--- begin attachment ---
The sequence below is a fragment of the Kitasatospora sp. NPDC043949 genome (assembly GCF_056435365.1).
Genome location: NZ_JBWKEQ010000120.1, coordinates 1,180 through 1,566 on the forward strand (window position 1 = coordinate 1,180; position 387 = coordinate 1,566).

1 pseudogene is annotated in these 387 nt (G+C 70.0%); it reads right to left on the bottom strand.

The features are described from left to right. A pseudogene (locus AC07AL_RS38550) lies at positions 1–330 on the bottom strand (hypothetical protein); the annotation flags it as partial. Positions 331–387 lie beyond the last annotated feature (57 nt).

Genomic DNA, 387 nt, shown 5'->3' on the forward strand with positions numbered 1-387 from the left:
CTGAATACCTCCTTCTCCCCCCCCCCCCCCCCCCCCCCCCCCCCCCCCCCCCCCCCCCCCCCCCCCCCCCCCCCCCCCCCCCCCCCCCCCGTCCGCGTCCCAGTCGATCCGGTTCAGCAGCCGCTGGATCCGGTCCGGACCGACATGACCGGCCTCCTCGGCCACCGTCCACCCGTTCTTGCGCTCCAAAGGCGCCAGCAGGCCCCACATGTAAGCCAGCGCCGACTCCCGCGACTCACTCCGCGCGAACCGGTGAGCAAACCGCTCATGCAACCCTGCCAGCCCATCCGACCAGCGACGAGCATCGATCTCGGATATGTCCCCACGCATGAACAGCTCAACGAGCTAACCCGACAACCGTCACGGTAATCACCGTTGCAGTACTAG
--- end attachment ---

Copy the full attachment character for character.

The sequence below is a fragment of the Kitasatospora sp. NPDC043949 genome (assembly GCF_056435365.1).
Genome location: NZ_JBWKEQ010000120.1, coordinates 1,180 through 1,566 on the forward strand (window position 1 = coordinate 1,180; position 387 = coordinate 1,566).

1 pseudogene is annotated in these 387 nt (G+C 70.0%); it reads right to left on the bottom strand.

The features are described from left to right. A pseudogene (locus AC07AL_RS38550) lies at positions 1–330 on the bottom strand (hypothetical protein); the annotation flags it as partial. Positions 331–387 lie beyond the last annotated feature (57 nt).

Genomic DNA, 387 nt, shown 5'->3' on the forward strand with positions numbered 1-387 from the left:
CTGAATACCTCCTTCTCCCCCCCCCCCCCCCCCCCCCCCCCCCCCCCCCCCCCCCCCCCCCCCCCCCCCCCCCCCCCCCCCCCCCCCCCCGTCCGCGTCCCAGTCGATCCGGTTCAGCAGCCGCTGGATCCGGTCCGGACCGACATGACCGGCCTCCTCGGCCACCGTCCACCCGTTCTTGCGCTCCAAAGGCGCCAGCAGGCCCCACATGTAAGCCAGCGCCGACTCCCGCGACTCACTCCGCGCGAACCGGTGAGCAAACCGCTCATGCAACCCTGCCAGCCCATCCGACCAGCGACGAGCATCGATCTCGGATATGTCCCCACGCATGAACAGCTCAACGAGCTAACCCGACAACCGTCACGGTAATCACCGTTGCAGTACTAG